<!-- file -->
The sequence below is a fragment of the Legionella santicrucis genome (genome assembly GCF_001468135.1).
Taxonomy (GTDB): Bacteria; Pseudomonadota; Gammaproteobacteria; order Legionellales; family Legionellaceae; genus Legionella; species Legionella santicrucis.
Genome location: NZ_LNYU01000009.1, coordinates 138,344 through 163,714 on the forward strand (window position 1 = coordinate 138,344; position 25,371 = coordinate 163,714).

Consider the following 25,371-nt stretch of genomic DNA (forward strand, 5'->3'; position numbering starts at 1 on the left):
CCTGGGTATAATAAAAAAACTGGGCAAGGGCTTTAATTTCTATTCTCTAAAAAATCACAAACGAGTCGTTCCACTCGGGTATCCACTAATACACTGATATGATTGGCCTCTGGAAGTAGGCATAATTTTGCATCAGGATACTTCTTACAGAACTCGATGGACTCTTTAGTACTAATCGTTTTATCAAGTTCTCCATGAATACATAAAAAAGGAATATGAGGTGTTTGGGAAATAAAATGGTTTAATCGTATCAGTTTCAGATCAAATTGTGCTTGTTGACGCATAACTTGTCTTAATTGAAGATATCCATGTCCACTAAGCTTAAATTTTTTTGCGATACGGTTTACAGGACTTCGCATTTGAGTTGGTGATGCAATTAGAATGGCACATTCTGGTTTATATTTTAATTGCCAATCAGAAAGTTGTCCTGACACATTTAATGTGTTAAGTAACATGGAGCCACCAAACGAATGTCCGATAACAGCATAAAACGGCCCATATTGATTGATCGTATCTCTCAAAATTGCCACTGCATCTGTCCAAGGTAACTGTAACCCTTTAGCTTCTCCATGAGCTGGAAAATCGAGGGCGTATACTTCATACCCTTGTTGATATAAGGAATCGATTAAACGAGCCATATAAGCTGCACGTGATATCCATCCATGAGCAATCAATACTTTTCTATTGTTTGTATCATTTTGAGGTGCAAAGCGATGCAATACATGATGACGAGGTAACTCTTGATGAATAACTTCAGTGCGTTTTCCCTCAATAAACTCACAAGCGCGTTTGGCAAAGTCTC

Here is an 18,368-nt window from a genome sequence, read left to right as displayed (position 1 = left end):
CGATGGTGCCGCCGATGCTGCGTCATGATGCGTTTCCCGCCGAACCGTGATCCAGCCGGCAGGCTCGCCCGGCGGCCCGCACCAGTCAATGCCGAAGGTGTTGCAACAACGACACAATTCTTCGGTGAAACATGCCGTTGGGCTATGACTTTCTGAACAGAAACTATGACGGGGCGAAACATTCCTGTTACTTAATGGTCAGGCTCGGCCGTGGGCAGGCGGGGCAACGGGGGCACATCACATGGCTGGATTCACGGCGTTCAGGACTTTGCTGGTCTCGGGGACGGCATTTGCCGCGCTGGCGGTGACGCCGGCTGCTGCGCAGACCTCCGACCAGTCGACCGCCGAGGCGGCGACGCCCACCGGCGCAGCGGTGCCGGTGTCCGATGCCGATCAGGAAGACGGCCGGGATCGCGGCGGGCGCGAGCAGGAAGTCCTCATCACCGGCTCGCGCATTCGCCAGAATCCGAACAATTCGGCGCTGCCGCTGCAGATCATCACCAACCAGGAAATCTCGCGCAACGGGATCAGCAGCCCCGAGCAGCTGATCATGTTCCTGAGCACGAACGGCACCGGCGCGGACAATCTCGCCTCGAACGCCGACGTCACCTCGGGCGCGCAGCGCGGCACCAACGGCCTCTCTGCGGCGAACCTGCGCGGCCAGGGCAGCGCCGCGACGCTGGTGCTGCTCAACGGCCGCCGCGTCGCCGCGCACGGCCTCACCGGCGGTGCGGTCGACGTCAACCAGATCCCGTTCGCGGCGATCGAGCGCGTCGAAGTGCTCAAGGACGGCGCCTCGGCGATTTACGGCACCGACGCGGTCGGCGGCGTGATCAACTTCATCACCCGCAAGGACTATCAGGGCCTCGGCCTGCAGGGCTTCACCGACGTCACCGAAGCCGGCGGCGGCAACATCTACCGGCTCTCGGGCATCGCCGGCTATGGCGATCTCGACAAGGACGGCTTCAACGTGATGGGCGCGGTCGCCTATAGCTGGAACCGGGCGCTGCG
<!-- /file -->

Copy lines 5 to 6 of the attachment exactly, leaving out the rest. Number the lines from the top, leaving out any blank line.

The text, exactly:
CCTGGGTATAATAAAAAAACTGGGCAAGGGCTTTAATTTCTATTCTCTAAAAAATCACAAACGAGTCGTTCCACTCGGGTATCCACTAATACACTGATATGATTGGCCTCTGGAAGTAGGCATAATTTTGCATCAGGATACTTCTTACAGAACTCGATGGACTCTTTAGTACTAATCGTTTTATCAAGTTCTCCATGAATACATAAAAAAGGAATATGAGGTGTTTGGGAAATAAAATGGTTTAATCGTATCAGTTTCAGATCAAATTGTGCTTGTTGACGCATAACTTGTCTTAATTGAAGATATCCATGTCCACTAAGCTTAAATTTTTTTGCGATACGGTTTACAGGACTTCGCATTTGAGTTGGTGATGCAATTAGAATGGCACATTCTGGTTTATATTTTAATTGCCAATCAGAAAGTTGTCCTGACACATTTAATGTGTTAAGTAACATGGAGCCACCAAACGAATGTCCGATAACAGCATAAAACGGCCCATATTGATTGATCGTATCTCTCAAAATTGCCACTGCATCTGTCCAAGGTAACTGTAACCCTTTAGCTTCTCCATGAGCTGGAAAATCGAGGGCGTATACTTCATACCCTTGTTGATATAAGGAATCGATTAAACGAGCCATATAAGCTGCACGTGATATCCATCCATGAGCAATCAATACTTTTCTATTGTTTGTATCATTTTGAGGTGCAAAGCGATGCAATACATGATGACGAGGTAACTCTTGATGAATAACTTCAGTGCGTTTTCCCTCAATAAACTCACAAGCGCGTTTGGCAAAGTCTC

Here is an 18,368-nt window from a genome sequence, read left to right as displayed (position 1 = left end):